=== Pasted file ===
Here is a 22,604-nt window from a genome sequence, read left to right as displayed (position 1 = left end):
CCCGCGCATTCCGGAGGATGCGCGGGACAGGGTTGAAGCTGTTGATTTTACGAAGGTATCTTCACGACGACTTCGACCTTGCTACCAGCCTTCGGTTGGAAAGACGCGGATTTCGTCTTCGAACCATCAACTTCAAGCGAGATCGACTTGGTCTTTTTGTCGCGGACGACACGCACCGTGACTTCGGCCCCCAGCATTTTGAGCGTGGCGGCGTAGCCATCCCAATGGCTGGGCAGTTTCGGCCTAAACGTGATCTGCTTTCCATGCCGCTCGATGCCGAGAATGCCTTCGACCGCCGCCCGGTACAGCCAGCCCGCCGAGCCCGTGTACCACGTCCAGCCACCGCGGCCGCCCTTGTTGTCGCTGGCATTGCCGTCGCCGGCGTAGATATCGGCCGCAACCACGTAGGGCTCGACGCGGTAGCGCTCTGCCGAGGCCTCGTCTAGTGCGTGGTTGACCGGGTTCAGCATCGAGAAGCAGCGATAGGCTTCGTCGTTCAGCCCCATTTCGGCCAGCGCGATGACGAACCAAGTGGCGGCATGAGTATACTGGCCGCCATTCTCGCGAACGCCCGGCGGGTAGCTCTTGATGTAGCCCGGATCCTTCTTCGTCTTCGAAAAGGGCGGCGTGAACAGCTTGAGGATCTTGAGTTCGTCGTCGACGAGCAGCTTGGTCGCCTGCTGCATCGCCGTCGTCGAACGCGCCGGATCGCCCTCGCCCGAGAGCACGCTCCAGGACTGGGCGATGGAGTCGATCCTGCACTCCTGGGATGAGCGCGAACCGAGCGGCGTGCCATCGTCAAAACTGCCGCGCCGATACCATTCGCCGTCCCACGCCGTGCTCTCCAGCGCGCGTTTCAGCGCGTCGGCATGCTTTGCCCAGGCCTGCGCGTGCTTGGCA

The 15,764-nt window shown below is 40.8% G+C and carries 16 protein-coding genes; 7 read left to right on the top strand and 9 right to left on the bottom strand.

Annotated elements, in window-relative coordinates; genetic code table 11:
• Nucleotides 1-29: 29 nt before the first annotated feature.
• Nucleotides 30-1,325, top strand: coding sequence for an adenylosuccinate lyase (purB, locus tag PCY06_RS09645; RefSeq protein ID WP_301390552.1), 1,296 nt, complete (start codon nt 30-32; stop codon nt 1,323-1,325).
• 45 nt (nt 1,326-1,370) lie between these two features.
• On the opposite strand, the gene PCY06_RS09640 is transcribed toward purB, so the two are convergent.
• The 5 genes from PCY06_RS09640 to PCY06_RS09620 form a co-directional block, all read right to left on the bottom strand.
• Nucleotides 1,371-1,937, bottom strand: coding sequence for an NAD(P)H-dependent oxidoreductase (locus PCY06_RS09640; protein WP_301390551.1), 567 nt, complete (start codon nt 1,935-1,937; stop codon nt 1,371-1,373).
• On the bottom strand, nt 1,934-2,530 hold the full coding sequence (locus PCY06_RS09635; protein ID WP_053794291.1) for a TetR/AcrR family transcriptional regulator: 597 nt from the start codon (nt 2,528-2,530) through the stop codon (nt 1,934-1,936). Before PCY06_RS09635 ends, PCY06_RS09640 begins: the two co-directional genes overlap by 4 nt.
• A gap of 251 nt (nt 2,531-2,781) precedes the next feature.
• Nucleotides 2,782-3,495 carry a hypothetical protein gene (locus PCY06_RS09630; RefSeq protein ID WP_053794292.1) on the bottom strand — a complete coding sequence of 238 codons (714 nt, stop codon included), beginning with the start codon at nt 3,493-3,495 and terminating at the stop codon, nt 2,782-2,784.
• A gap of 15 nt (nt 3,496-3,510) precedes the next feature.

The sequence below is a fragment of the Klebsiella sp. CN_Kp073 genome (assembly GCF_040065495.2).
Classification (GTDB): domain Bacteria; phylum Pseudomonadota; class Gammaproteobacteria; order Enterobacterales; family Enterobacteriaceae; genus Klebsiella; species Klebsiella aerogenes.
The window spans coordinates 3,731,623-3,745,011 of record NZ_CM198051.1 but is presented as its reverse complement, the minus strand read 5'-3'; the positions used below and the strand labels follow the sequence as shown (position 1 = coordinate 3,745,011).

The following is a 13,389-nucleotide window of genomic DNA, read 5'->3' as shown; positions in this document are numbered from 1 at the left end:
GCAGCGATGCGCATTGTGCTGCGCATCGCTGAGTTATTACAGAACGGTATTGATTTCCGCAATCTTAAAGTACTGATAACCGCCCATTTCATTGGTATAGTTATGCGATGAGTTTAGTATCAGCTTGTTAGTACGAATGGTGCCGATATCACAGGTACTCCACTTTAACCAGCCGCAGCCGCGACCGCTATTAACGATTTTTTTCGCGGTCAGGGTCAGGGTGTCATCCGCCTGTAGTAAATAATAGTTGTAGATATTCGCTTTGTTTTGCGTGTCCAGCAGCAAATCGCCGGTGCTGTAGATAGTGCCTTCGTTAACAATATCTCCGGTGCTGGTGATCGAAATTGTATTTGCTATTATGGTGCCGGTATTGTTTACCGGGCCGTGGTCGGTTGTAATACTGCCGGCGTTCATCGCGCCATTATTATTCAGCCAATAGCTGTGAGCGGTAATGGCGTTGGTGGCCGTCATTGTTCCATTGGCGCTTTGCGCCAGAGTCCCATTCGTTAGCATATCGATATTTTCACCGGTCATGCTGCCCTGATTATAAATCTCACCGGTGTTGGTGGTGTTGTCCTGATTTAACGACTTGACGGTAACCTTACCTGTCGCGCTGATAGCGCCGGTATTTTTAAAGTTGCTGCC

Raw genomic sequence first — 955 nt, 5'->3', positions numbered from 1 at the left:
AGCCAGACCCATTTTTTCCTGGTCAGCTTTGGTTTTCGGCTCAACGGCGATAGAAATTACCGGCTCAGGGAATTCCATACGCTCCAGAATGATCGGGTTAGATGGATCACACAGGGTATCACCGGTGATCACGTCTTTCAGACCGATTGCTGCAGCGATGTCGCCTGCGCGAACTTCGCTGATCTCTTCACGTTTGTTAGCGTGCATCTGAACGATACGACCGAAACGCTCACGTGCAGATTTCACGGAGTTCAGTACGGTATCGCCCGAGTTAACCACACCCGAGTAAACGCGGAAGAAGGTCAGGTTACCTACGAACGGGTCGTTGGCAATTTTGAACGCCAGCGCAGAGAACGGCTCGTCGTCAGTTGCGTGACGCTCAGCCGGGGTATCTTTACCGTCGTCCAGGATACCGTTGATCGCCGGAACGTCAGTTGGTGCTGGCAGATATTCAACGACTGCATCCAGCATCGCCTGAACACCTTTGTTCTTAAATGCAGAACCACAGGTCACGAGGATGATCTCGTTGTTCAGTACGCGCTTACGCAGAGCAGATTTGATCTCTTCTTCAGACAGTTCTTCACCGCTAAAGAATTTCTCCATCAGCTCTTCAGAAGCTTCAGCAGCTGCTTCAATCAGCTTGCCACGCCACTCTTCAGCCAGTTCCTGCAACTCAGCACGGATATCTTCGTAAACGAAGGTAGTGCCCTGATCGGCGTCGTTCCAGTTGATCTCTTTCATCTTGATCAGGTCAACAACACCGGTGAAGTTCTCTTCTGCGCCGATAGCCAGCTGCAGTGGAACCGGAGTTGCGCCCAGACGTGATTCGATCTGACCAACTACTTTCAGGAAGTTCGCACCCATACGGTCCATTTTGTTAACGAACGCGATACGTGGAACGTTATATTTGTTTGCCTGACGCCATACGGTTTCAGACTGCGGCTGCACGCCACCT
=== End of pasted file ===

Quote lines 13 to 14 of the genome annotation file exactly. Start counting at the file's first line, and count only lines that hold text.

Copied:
• Nucleotides 2,782-3,495 carry a hypothetical protein gene (locus PCY06_RS09630; RefSeq protein ID WP_053794292.1) on the bottom strand — a complete coding sequence of 238 codons (714 nt, stop codon included), beginning with the start codon at nt 3,493-3,495 and terminating at the stop codon, nt 2,782-2,784.
• A gap of 15 nt (nt 3,496-3,510) precedes the next feature.